cover image The Enemy of My Enemy: A Clandestine Operations Novel

The Enemy of My Enemy: A Clandestine Operations Novel

W.E.B. Griffin and William E. Butterworth IV. Putnam, $29 (400p) ISBN 978-0-7352-1306-7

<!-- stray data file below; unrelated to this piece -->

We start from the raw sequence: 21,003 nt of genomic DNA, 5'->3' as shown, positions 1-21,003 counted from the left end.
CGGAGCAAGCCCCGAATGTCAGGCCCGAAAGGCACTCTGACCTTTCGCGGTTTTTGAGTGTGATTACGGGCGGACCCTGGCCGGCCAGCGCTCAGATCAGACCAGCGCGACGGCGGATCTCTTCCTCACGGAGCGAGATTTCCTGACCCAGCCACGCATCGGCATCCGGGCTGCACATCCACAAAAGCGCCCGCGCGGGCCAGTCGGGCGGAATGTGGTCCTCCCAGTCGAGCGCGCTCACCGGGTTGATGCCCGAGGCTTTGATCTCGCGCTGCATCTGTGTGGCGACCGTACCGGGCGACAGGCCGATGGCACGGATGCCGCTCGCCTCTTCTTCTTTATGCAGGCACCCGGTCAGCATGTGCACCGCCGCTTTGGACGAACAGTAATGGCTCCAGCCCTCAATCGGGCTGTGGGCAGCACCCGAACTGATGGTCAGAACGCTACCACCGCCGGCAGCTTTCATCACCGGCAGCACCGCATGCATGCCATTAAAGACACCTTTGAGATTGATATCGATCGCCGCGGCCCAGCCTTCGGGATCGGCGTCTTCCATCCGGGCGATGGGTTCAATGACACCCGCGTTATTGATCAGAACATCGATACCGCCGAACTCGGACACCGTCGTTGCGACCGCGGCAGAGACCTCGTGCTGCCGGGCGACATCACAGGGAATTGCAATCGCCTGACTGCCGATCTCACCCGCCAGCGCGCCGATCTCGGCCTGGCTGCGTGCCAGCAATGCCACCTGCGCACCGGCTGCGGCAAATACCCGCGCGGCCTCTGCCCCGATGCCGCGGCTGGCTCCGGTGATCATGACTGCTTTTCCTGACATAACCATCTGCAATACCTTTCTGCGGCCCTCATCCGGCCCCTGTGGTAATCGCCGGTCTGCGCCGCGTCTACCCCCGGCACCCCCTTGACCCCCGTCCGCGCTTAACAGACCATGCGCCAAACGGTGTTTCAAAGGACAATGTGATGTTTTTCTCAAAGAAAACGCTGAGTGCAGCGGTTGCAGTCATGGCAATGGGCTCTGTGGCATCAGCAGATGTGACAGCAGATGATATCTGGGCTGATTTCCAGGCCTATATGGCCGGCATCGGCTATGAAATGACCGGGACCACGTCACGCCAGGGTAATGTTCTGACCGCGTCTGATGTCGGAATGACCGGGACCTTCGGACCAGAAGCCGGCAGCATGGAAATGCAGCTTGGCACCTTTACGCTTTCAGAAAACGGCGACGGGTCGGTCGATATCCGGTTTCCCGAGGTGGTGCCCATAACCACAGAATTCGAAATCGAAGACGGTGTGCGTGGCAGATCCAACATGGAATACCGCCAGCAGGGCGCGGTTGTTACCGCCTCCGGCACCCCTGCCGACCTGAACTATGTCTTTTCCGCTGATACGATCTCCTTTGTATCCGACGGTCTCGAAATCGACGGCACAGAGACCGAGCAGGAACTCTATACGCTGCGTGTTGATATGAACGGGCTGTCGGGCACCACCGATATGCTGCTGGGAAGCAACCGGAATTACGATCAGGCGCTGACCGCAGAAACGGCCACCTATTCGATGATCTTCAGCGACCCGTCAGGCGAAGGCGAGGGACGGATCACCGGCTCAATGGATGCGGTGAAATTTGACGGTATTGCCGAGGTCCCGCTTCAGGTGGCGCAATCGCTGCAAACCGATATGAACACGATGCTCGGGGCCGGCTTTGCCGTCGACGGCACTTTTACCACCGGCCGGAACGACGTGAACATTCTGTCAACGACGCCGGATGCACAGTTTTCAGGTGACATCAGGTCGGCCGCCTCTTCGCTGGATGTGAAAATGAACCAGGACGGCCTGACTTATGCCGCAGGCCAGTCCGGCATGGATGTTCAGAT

It’s the spring of 1946 in bestseller Griffin and son Butterworth’s tight fifth Clandestine Operations novel (after 2017’s Death at Nuremberg), and two top SS leaders, Franz von Dietelburg and Wilhelm Burgdorf, have been imprisoned for a wide variety of crimes, among them the massacre of slave laborers at Peenemünde, the site of the German rocket laboratories during WWII. Dietelburg and Burgdorf are also suspected of being involved in Odessa, a secret organization of former SS personnel whose mission is smuggling Nazis out of Germany. After the duo escapes, the job of hunting them down falls to Capt. Jim Cronley, an agent in the Directorate of Central Intelligence, the successor to the Office of Strategic Services. Cronley flies from Argentina to Nuremberg with a large contingent of helpers to pursue the escaped Nazis. They also get on the trail of a fortune stashed away by Heinrich Himmler in the hope of financing a Fourth Reich. Newcomers will find this a good entry point, and regular readers will be pleased that the authors have avoided the long-winded prose that’s marred recent entries in the series. Agent: Robert Youdelman, Rember & Curtis. (Dec.)